• Governments are increasingly establishing health regions to deal with current challenges of public health service. These regions are seen as instruments to balance public and private stakeholders, and offer health care to regional citizens as well as to medical/health tourists. However, it is still unclear how the development of such health regions as well as their governance may be conceptualized. We apply Luhmann’s system theory approach in the context of a cross-regional case study that compares health region developments in the Autonomous Province of Bolzano-South Tyrol (Italy) with particular regard to the Eastern Dolomites and in the province of Zeeland (the Netherlands). We suggest that Luhmann’s system theory provides a useful set of criteria to evaluate and judge health region development. Fully developed health regions can be understood as auto-poietic systems. By emphasizing programs, personnel, and communication channels, these case studies illustrate the suitability of the system theory toolset to analyze the governance and spatial embeddedness of health regions. Additionally, the study contributes to literature by indicating that health regions are closely related to identity issues and to decision making in regions.
  • Walton-Roberts, Margaret - 'International migration of health professionals and the marketization and privatization of education in India: From push-pull to global political economy' -
    • Health worker migration theories have tended to focus on labour market conditions as principal push or pull factors. The role of education systems in producing internationally oriented health workers has been less explored. In place of the traditional conceptual approaches to understanding health worker, especially nurse, migration, I advocate global political economy (GPE) as a perspective that can highlight how educational investment and global migration tendencies are increasing interlinked. The Indian case illustrates the globally oriented nature of health care training, and informs a broader understanding of both the process of health worker migration, and how it reflects wider marketization tendencies evident in India's education and health systems. The Indian case also demonstrates how the global orientation of education systems in source regions is increasingly central to comprehending the place of health workers in the global and Asian rise in migration. The paper concludes that Indian corporate health care training systems are increasingly aligned with the production of professionals orientated to globally integrated health human resource labour markets, and our conceptual analysis of such processes must effectively reflect these tendencies.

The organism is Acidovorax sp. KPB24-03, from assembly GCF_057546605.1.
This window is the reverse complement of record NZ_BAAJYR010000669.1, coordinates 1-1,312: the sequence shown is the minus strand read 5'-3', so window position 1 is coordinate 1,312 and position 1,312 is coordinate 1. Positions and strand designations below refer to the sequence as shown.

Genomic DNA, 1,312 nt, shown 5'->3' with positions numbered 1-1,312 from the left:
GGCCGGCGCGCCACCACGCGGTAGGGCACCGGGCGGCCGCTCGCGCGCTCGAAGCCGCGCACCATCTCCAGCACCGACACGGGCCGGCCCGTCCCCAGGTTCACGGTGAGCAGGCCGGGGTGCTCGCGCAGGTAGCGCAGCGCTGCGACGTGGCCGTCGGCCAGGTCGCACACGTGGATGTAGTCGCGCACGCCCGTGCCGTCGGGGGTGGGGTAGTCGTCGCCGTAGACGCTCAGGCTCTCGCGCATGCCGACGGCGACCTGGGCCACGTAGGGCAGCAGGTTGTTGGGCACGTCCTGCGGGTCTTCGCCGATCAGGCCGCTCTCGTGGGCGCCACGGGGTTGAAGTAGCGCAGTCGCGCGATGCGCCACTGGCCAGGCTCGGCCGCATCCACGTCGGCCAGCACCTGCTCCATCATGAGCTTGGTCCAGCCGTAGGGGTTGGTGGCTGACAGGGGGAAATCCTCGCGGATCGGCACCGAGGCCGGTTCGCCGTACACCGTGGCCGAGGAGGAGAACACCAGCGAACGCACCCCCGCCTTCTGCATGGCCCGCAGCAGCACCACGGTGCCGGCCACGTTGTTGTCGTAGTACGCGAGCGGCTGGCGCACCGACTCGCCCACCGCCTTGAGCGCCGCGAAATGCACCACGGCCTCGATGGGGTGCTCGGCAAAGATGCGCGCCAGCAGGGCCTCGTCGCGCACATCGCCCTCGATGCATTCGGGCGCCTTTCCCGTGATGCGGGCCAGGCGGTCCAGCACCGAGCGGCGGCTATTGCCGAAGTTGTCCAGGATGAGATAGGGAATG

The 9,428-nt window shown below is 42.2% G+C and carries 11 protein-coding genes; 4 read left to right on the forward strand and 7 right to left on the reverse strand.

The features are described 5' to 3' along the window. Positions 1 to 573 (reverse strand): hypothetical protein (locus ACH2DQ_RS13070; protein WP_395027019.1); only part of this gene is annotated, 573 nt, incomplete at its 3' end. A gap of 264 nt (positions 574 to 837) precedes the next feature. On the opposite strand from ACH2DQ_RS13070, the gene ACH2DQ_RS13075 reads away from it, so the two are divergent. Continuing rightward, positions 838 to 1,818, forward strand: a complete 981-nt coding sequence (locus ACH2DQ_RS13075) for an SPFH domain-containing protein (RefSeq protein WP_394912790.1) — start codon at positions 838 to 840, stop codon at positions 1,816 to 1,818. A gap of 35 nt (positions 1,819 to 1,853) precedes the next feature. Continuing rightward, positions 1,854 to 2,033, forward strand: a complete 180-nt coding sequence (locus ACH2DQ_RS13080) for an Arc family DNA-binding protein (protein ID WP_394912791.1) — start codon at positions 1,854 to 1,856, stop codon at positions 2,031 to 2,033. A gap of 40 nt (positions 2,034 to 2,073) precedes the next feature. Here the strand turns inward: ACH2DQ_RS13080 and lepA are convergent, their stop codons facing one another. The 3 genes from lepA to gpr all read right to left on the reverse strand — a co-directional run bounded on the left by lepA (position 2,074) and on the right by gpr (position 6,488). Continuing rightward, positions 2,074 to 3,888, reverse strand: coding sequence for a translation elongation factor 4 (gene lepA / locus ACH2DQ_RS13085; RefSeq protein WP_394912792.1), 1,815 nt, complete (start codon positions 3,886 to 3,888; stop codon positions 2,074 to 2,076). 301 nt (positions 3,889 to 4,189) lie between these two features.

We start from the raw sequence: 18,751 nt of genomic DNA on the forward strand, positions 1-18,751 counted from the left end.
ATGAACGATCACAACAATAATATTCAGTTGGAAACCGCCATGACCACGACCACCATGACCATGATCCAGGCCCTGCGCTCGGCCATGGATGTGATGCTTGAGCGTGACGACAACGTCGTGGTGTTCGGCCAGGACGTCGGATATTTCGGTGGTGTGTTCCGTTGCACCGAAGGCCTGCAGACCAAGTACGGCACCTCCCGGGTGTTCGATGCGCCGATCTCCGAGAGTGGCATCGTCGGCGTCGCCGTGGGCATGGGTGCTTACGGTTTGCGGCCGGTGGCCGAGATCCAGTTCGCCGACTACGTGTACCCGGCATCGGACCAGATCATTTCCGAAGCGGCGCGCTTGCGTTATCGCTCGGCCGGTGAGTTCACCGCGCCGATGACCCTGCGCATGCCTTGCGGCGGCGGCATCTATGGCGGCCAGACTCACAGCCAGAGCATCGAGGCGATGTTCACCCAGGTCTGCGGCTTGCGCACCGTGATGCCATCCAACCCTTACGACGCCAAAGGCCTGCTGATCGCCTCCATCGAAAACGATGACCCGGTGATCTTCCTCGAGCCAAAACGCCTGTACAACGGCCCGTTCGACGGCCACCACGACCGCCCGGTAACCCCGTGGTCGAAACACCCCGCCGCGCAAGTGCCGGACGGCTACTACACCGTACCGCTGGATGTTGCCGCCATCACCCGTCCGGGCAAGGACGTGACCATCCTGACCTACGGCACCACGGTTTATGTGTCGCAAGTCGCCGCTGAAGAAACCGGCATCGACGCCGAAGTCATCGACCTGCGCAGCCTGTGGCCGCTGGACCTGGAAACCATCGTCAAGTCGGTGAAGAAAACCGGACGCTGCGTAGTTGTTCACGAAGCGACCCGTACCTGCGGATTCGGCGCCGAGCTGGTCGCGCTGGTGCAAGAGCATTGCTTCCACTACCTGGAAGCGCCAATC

• Whittaker, Andrea and Chee Heng Leng - 'Perceptions of an "international" hospital in Thailand by medical travel patients: Cross-cultural tensions in a transnational space'
    • The growing trade in patients seeking health care in other countries, or medical travel, is changing the forms and experiences of health care seeking and producing changes to hospitals in terms of their design, organization and spaces. What is termed in marketing parlance in Thailand as an international hospital oriented to attracting foreign patients, is a hotel-hospital hybrid that is locally produced through the inflexion of local practices to make a therapeutic space for international patients. The paper reports on work undertaken within a Thai hospital in 2012 which included observations and interviews with thirty foreign in-patients and nine informal interviews with hospital staff. Although theorized as a culturally neutral transnational space of connectivity, we show how cross-cultural tensions affect the experience of the hospital with implications for the organization of the hospital and notions of cultural competence in care. There is no single universal experience of this space, instead, there are multiple experiences of the international hospital, depending on who patients are, where they are from, their expectations and relationships. Such hospitals straddle the expectations of both local patients and international clientele and present highly complex cross-cultural interactions between staff and patients but also between patients and other patients. Spatial organisation within such settings may either highlight cultural difference or help create culturally safe spaces.